Pectin degradation, causing the softening of ripening fruit, has been proposed to be partly enzymic and partly due to non-enzymic scission by hydroxyl radicals (•OH).
Airianah et al. applied a recently developed fluorescent fingerprinting method to detect the ‘collateral damage’ inflicted when •OH acts on pectins. Six true fruits revealed •OH-attacked pectin, increasing during ripening. Three false fruits (strawberry, pear, apple) showed little or none. Non-enzymic attack on fruit polysaccharides is thus supported experimentally, and is predominantly a feature of ovary-wall (not receptacle) tissue.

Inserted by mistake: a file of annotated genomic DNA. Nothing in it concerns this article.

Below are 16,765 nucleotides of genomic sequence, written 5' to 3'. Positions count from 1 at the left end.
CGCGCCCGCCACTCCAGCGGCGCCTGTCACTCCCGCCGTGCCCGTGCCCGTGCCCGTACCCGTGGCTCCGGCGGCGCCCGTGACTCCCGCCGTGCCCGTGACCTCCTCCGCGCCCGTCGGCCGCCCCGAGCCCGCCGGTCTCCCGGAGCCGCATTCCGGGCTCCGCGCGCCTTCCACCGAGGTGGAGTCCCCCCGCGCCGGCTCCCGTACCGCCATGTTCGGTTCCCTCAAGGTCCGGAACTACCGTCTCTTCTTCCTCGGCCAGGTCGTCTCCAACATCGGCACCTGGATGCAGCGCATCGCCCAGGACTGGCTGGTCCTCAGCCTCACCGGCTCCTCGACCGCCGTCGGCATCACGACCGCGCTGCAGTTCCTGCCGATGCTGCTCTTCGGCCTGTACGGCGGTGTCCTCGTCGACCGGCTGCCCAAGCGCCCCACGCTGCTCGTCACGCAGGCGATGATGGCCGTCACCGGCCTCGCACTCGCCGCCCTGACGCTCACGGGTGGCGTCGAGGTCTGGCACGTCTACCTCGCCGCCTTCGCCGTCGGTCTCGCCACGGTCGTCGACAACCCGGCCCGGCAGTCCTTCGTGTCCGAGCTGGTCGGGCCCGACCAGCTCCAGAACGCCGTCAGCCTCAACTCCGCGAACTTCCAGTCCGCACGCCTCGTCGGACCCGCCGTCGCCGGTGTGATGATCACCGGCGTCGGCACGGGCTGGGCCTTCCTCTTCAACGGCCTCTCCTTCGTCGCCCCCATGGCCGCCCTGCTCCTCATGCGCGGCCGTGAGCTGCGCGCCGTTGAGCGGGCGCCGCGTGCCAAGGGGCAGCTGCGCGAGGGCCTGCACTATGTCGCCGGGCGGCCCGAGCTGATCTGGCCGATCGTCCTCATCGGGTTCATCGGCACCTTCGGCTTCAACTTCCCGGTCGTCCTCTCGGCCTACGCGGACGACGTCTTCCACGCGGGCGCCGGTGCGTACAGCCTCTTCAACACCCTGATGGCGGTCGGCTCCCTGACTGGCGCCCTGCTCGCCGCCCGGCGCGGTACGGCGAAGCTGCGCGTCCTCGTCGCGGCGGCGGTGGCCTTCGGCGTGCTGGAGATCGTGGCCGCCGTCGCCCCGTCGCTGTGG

Othman B. Airianah, Robert A. M. Vreeburg, Stephen C. Fry, 2016, 'Pectic polysaccharides are attacked by hydroxyl radicals in ripening fruit: evidence from a fluorescent fingerprinting method', Annals of Botany, vol. 117, no. 3, pp. 441-455 http://dx.doi.org/10.1093/aob/mcv192